This opinion will be unpublished and

may not be cited except as provided by

Minn. Stat. § 480A.08, subd. 3 (2002).







Kelly Marie Van Riper, petitioner,





Richard Allen Van Riper,



Filed December 3, 2002

Affirmed in part and remanded

Wright, Judge


Hennepin County District Court

File No. DC252399



Becky Toevs Rooney, 510 Marquette Avenue, Suite 200, Minneapolis, MN  55402 (for respondent)


Suzanne M. Remington, Hellmuth & Johnson, PLLC, 10400 Viking Drive, Suite 560, Eden Prairie, MN  55344 (for appellant)


            Considered and decided by Minge, Presiding Judge, Wright, Judge, and Mulally, Judge.*

U N P U B L I S H E D   O P I N I O N


In this marital-dissolution dispute, appellant challenges the district court’s award of permanent spousal maintenance and attorney fees to respondent.  Appellant argues that the district court (1) should not have imputed income to appellant, (2) should have imputed income to respondent, (3) should not have made respondent’s maintenance award permanent, and (4) abused its discretion by awarding respondent conduct-based attorney fees.  We affirm the refusal to impute income to respondent.  Because the district court’s findings do not support its determination of appellant’s income, we remand the questions of (1) whether to average appellant’s income or impute income to appellant, (2) the amount of appellant’s maintenance obligation, and (3) the propriety of awarding respondent conduct-based attorney fees. 


            Appellant Richard Allen Van Riper, now age 45, and respondent Kelly Marie Van Riper, now age 40, married in December 1980.  They have no minor children.  Appellant is employed as a machinist.  Respondent has a GED and is employed as a school bus driver.

            Respondent petitioned to dissolve the parties’ marriage in October 1999.  In September 2001, appellant and respondent entered into a partial marital-termination agreement.  The parties submitted the contested issues of spousal maintenance and attorney fees to the district court.

            Appellant claimed a 2001 gross annual income of just over $35,000, producing monthly net earnings of about $2,000.  Appellant listed monthly expenses of $2,093, plus a $610 monthly payment to his father for a loan that appellant had received to pay respondent pursuant to the stipulated property settlement.  Historically, appellant has had a gross annual income that fluctuated from approximately $40,000 to $72,000, earning $63,533 in 1996, $65,239 in 1997, $72,488 in 1998, $44,005 in 1999, and $39,569 in 2000.  The record suggests that appellant’s earnings were higher before 1999 because he worked overtime. 

Respondent had a gross annual income from two jobs in 2000 in the amount of $9,442.  In 2001, she was employed and had a net monthly income of about $1,100.  Respondent also receives $650 per month in rental income.  Respondent described her work history during the marriage as limited to providing foster-care services for Hennepin County, working as an “in-home mother’s helper,” and working as a bartender.  Respondent listed monthly expenses of just over $2,000.

Appellant disputed respondent’s account of her work history.  He claimed that she had several secretarial jobs during the marriage, annual income of up to $30,000 from her foster-care work, and an hourly wage of up to $18 when she worked as a bartender.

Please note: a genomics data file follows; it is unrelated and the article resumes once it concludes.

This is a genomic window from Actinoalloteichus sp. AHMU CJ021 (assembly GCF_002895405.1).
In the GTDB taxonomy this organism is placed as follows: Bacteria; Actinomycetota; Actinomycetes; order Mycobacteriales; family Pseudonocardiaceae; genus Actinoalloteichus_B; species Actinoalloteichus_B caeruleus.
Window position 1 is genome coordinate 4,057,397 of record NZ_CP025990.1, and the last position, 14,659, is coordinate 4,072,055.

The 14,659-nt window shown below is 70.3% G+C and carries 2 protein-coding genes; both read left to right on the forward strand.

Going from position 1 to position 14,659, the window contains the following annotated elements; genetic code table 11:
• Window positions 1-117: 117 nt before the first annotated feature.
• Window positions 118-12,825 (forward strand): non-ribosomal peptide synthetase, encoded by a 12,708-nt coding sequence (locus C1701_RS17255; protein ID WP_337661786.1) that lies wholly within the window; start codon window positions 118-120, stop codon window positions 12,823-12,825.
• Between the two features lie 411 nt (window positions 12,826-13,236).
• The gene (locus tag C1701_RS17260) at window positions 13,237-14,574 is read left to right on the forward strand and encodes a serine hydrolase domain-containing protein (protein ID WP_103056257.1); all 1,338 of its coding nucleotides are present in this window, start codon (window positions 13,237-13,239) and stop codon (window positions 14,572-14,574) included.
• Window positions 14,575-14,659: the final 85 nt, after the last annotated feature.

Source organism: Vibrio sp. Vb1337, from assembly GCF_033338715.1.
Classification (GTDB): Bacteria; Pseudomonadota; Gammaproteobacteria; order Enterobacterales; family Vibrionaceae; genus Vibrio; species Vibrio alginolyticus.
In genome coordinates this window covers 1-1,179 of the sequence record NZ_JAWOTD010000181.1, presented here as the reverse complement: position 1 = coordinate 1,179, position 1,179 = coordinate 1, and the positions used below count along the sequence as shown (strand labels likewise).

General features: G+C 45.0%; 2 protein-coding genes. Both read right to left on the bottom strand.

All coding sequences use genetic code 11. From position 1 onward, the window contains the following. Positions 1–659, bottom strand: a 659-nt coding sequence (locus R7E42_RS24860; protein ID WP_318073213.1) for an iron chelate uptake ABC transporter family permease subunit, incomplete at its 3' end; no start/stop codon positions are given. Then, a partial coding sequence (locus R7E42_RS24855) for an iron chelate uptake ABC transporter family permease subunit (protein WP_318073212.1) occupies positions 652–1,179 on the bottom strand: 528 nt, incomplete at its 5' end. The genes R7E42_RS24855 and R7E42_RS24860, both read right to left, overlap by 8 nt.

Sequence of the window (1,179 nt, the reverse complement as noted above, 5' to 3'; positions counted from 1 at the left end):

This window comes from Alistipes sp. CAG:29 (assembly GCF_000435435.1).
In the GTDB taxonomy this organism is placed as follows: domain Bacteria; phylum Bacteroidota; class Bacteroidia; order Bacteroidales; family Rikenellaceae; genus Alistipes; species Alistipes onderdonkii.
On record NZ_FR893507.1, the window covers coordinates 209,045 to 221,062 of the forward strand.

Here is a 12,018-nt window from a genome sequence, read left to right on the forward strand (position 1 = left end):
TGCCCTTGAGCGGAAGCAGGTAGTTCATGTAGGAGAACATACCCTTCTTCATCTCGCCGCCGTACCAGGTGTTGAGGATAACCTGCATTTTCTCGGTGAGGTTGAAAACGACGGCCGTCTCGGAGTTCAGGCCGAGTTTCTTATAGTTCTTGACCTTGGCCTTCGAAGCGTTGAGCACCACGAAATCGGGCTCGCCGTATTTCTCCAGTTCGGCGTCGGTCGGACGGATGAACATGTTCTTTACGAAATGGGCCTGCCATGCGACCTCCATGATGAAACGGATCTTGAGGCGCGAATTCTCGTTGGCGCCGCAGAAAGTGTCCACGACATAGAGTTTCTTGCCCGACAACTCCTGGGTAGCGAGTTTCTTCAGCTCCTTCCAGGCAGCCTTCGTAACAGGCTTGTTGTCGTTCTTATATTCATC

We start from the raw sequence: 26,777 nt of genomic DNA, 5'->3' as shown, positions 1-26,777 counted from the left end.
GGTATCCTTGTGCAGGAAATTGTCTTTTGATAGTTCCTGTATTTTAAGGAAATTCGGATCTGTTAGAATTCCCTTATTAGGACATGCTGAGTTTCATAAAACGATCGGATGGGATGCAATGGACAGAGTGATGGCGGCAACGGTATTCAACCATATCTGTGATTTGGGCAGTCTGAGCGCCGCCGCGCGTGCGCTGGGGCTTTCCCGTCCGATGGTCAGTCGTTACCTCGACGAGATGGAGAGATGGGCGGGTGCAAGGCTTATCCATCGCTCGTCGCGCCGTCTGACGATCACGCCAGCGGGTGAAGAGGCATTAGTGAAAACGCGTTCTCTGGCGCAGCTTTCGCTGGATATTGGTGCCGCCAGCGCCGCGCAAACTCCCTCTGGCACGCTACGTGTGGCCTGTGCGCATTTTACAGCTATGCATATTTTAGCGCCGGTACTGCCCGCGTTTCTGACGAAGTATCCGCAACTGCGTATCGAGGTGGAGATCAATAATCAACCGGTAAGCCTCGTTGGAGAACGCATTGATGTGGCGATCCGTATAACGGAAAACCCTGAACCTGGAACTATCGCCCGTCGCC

The district court found that respondent had a net monthly income of about $1,700 and expenses of $2,900.  As a result, the court found that respondent was “not fully capable of providing for her own financial support,” and thus “in need of spousal maintenance.”  The district court found no reason for the sharp decline in appellant’s income in the two years preceding the dissolution and calculated an average gross annual income for appellant of $65,161, with a monthly net income of $3,640.  Based on these findings, the district court ordered appellant to pay $700 per month in permanent spousal maintenance.  The district court further found that the combination of appellant’s average annual gross income, as calculated by the court, of more than $65,000, respondent’s primary role of parent and homemaker during the 20-year marriage, and respondent’s limited education and training, made this “clearly a case in which an award of permanent spousal maintenance is appropriate.”  Accordingly, the district court ordered appellant to pay respondent $3,000 in attorney fees upon concluding that appellant “unreasonably contributed to the length and expense” of the dissolution proceeding by advocating against an award of permanent spousal maintenance.

Appellant moved for amended findings of fact or, in the alternative, for a new evidentiary hearing.  The district court denied appellant’s motions and further ordered him to pay respondent’s attorney fees for defending the motion.  This appeal followed.



            A district court’s findings of fact in support of a spousal-maintenance obligation will not be set aside unless clearly erroneous.  Bourassa v. Bourassa, 481 N.W.2d 113, 115 (Minn. App. 1992)A finding is clearly “erroneous if the reviewing court is left with the definite and firm conviction that a mistake has been made.”  Fletcher v. St. Paul Pioneer Press, 589 N.W.2d 96, 101 (Minn. 1999) (quotation omitted).  The reviewing court views evidence in the light most favorable to the district court’s findings and may not substitute its judgment if the record would support more than one conclusion.  See Rogers v. Moore, 603 N.W.2d 650, 656 (Minn. 1999).  A district court abuses its discretion when it resolves a matter in a manner that is “against logic and the facts on the record.”  Prahl v. Prahl, 627 N.W.2d 698, 702 (Minn. App. 2001) (quotation omitted).

            Appellant argues that the district court abused its discretion by imputing income to him without making the necessary findings of voluntary underemployment or other bad faith.  Bourassa, 481 N.W.2d at 116.  The district court considered the historical range of appellant’s income, as well as his current earnings.  It is unclear from the record, however, whether this method of income determination was permissible averaging or an imputation of income without the requisite findings of voluntary underemployment or bad faith.